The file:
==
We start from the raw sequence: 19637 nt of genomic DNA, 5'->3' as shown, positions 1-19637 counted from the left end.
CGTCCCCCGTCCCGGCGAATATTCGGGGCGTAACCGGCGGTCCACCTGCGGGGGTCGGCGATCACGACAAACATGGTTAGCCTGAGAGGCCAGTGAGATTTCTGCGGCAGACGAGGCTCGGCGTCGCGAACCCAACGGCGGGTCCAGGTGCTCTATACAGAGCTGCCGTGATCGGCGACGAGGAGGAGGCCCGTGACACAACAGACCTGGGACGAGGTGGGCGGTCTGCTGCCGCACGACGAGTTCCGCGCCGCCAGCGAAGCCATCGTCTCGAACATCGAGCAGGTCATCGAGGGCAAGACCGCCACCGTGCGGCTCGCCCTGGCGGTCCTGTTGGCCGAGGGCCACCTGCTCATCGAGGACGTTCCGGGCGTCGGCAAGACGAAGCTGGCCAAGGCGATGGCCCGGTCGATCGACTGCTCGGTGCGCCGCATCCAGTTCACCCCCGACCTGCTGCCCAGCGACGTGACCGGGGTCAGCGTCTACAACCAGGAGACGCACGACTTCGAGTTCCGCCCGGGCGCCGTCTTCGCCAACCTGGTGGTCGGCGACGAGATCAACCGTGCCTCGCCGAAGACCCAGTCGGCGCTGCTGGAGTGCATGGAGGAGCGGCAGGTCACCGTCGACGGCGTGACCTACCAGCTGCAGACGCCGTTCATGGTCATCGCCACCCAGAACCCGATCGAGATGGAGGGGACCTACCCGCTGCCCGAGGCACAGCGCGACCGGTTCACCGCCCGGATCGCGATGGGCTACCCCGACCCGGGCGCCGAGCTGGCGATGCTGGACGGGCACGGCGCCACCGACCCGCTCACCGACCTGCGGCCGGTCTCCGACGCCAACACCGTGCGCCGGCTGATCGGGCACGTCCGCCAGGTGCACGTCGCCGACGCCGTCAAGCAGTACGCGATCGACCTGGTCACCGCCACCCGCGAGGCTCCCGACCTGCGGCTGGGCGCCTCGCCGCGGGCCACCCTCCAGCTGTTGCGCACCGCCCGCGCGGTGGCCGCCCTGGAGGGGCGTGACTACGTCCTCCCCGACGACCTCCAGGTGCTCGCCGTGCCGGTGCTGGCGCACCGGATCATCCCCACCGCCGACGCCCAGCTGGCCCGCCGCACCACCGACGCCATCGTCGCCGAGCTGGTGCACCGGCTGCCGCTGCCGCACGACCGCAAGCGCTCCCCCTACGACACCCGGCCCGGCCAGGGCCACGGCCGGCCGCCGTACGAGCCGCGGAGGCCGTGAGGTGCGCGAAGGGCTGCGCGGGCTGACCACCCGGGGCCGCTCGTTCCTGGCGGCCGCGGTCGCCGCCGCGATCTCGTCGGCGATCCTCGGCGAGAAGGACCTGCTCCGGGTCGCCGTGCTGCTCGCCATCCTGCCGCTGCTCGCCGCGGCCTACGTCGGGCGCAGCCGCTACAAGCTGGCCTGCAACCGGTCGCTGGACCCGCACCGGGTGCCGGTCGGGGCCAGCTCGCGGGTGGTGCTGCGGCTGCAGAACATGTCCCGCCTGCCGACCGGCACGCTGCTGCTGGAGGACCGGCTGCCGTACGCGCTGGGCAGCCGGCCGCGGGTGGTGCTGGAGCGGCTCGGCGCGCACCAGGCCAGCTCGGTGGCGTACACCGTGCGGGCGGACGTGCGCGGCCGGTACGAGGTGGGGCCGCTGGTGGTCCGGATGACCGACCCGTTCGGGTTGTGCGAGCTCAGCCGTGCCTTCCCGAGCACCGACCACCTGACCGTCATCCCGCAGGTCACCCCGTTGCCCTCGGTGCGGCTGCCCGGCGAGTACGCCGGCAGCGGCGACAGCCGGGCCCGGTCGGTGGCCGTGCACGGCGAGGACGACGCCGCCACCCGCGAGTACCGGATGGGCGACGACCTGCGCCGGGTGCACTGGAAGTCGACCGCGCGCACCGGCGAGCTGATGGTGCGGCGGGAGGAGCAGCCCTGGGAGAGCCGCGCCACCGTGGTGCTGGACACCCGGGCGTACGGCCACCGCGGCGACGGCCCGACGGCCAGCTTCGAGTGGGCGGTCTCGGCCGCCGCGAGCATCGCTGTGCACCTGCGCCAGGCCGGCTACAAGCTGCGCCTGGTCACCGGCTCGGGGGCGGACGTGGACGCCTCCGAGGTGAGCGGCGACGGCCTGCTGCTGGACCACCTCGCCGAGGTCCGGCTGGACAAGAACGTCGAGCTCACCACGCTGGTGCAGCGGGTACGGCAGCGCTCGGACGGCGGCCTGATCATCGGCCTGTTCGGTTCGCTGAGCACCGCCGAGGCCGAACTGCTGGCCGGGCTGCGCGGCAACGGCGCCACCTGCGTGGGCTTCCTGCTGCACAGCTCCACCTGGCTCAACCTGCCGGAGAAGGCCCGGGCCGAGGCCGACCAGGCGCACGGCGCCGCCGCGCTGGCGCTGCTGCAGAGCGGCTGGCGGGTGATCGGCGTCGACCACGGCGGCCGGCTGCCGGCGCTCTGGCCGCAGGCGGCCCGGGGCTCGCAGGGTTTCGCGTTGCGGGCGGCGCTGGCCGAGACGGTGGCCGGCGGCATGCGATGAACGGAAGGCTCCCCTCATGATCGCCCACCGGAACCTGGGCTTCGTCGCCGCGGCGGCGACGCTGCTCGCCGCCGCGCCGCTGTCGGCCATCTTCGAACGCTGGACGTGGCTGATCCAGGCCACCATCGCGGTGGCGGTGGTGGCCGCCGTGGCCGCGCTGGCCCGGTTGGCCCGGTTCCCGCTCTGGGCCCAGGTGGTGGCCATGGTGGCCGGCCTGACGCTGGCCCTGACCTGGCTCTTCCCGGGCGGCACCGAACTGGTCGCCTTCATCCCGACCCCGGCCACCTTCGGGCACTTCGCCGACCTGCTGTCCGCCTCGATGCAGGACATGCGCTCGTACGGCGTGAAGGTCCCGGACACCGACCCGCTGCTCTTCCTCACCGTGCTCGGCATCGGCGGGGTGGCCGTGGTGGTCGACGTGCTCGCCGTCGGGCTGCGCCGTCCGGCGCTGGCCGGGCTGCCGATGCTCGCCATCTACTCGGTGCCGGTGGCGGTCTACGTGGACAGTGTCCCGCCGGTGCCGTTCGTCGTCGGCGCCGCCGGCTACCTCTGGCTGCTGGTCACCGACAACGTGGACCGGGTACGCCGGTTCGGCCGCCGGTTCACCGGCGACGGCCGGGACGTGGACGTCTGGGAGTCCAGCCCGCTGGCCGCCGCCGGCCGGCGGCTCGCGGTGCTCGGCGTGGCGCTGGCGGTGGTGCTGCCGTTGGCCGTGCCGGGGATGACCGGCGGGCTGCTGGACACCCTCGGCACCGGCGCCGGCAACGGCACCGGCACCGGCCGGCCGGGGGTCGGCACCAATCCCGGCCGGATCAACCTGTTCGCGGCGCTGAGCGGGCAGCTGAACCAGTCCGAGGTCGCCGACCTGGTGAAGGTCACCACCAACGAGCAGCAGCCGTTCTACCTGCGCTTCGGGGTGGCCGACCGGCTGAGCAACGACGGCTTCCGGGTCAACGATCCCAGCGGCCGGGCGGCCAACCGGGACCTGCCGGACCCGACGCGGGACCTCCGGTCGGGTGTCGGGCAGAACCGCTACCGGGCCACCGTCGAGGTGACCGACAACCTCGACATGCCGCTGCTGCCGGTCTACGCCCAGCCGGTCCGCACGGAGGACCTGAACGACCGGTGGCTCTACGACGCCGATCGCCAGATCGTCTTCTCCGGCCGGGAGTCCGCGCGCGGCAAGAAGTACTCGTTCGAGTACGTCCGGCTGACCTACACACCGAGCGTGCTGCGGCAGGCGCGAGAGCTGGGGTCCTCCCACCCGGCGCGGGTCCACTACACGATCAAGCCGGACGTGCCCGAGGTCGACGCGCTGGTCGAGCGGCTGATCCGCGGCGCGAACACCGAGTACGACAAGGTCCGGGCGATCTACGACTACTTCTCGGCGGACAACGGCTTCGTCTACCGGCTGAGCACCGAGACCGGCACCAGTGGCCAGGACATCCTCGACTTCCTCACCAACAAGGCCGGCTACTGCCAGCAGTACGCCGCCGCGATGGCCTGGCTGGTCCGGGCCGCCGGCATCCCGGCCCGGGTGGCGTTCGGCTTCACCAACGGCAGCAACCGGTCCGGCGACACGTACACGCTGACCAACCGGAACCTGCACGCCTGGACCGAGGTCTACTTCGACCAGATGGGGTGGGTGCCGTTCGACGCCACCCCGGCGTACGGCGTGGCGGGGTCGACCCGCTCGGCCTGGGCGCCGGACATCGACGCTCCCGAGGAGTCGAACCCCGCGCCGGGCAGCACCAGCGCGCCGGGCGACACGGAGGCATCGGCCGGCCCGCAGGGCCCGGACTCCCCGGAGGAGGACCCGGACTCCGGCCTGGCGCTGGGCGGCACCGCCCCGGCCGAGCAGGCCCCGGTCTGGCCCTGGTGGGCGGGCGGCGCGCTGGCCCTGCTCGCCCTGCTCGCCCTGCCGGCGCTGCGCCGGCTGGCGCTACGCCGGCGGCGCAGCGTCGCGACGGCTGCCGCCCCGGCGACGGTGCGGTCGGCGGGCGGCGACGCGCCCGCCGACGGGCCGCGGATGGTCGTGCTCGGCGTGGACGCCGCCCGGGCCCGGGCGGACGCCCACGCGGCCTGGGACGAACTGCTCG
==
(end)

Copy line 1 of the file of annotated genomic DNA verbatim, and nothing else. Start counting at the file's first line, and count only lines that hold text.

We start from the raw sequence: 19637 nt of genomic DNA, 5'->3' as shown, positions 1-19637 counted from the left end.